Archive for the ‘press’ Category



Friday, July 29th, 2011

I got a nice note last night that Kirkus has given Everything Goes: On Land a terrific review. This is the first real review that I know of and it’s a good start…

In a visual feast for fans of wheeled vehicles large and small, Biggs presents a series of high-density street scenes done in an amiably rumpled cartoon style.

Driving in from the ‘burbs to a generic metropolis, a lad and his dad gloss each big, double-page spread-” ‘Do trucks work the same way as cars?’ /
‘Many of them do. Trucks also have jobs, like cars’ “-as they glide through heavy traffic, past a construction site and under an elevated highway. They wait for fleets of bikes and motorcycles to pass and park at last near a train station to pick up Mom. Along with sparely labeled close-up or cutaway views of a car, a bicycle, a big truck, a subway station, an RV and other specimens, the author sets up the family reunion at the end with a giant double-gatefold aerial view of an entire neighborhood packed with traffic, pedestrians, local businesses and signs, each one individually distinct.

Jokey side conversations (one firefighter tells another, “There’s no fire. It’s just a cat”; his companion asks, “Should we get some milk?”) play off more serious and informative dialogue. A diagram of a car is accompanied by a disquisition on the relationship between a car battery and the motor, as well as the fact that “[a]n electric car uses batteries and electric motor. No gas!”

A glory ride for young car, truck, train, bus and trolley devotees.

You can see it here if you’re a Kirkus subscriber. If you’re not, they only give you a snippet.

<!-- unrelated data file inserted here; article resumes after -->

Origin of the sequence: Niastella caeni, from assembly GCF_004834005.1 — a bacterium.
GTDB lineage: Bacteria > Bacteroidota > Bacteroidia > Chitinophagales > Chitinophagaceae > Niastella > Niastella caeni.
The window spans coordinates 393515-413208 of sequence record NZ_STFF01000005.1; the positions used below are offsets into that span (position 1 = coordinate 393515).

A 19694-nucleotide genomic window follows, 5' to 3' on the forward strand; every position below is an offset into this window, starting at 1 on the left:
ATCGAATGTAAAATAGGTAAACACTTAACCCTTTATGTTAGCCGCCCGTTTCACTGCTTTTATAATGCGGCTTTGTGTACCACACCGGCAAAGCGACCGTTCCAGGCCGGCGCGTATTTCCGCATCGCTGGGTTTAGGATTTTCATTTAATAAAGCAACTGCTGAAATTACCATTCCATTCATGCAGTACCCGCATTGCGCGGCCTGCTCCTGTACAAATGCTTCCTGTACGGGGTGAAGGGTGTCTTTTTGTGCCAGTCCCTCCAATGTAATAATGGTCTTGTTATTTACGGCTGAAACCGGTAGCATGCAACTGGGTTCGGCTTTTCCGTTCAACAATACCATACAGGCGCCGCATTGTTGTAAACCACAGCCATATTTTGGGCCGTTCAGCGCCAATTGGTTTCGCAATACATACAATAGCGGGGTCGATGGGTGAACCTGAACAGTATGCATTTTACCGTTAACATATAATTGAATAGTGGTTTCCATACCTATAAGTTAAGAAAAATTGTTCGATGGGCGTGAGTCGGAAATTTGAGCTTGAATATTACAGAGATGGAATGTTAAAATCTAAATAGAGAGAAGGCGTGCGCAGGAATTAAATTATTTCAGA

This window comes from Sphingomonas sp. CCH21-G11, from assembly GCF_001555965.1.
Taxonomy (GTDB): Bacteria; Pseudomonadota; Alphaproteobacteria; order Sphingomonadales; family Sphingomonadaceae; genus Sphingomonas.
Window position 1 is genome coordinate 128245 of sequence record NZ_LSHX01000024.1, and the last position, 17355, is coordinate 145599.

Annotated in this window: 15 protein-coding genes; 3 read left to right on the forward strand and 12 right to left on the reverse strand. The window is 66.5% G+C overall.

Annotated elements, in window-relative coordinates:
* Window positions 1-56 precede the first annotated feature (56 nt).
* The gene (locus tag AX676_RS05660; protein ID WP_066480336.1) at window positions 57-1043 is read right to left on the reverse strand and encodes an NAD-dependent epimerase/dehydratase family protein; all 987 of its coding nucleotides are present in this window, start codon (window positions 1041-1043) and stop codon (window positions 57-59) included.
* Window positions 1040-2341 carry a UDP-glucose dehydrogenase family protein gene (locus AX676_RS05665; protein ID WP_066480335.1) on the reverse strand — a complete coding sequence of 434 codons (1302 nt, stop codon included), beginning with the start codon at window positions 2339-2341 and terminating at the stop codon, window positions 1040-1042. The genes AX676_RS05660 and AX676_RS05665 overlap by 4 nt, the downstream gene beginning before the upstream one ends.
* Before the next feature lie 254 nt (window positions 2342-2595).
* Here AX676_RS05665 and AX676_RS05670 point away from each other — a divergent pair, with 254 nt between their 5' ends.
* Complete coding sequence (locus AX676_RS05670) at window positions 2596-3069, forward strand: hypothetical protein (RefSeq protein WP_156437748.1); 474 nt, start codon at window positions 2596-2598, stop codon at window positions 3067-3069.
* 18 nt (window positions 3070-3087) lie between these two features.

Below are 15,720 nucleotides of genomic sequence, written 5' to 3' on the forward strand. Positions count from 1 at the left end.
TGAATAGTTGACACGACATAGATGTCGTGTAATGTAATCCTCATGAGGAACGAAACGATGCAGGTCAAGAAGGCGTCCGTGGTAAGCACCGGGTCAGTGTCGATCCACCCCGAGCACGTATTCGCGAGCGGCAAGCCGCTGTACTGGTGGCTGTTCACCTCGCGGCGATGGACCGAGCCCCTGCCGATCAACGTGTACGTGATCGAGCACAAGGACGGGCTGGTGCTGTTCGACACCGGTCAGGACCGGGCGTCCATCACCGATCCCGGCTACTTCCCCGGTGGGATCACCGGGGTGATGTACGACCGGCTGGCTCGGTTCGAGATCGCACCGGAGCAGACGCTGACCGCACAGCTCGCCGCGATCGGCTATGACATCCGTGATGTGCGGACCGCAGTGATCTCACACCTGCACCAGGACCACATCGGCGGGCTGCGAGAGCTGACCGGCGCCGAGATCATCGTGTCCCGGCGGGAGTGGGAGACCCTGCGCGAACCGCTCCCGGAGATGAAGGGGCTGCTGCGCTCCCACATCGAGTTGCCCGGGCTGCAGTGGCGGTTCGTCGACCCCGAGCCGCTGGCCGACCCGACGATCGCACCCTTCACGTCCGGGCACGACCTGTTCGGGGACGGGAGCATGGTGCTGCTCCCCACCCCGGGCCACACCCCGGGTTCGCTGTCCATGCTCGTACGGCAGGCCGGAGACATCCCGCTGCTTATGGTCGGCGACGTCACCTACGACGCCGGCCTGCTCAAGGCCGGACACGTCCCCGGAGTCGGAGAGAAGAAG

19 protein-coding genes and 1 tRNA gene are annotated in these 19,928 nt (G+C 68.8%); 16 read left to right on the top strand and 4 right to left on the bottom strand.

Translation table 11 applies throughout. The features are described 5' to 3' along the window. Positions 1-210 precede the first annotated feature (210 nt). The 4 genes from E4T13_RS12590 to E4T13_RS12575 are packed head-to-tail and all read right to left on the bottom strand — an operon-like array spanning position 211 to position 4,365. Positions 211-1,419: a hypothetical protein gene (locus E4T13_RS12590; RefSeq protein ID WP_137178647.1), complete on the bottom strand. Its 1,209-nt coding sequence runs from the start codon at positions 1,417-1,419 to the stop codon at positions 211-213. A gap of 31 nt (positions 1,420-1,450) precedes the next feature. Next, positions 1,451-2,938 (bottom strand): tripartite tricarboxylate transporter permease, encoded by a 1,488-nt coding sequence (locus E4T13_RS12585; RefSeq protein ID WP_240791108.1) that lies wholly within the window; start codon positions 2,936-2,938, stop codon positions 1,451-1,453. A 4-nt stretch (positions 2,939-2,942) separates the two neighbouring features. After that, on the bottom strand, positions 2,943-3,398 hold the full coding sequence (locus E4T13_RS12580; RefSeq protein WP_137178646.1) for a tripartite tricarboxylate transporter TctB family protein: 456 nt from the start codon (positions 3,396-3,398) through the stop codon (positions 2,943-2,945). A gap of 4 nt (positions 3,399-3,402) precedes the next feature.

Friday, July 15th, 2011

We received a few nice blurbs the other day from some book sellers who saw advance copies of Everything Goes: On Land. After a year-plus of sitting in a studio by myself cranking this thing out, it’s sure swell to poke my head out of the hole and read this kind of thing.

Everything Goes: On Land is the story of a boy taking a car trip to the city with his father and all the modes of transportation they encounter there. Each two-page spread introduces us to a different class of vehicle, which is then followed by a see-inside spread allowing us to learn more about the different vehicles’ parts and how they work. The pages are so busy and colorful that a child will spend hours poring over them and discovering new details. At the same time, color-coded speech bubbles allow the parent to read the story’s conversation between father and son.

For booksellers, this delightful book offers the best of both worlds — a book for a non-reader to enjoy alone, and one to be shared between adult and child. This would be a perfect recommendation for a grandfather to read to his grandson.

Everything Goes: On Land is informational, educational, and just downright fun – you’re not going to find a better combination anywhere! This is Where’s Waldo?, Richard Scarry’s Busytown, and See-Inside for a new generation! Bravo Brian Biggs!”
Mary Brown, Books, Bytes, and Beyond

“I love this book. I can’t wait to read it to Ian, my 2-1/2 year old nephew who is really into vehicles. It is very Richard Scarry (a favorite of mine). I love the bright colors and detailed illustrations. This is a book that you look at over and over again and still find new things. I love the comments of the people in the street scene. There is so much to look at! It’s a really great interactive picture book, which will be great to hand sell. This book just makes me smile.”
Jennifer Brenninger, The Doylestown Bookshop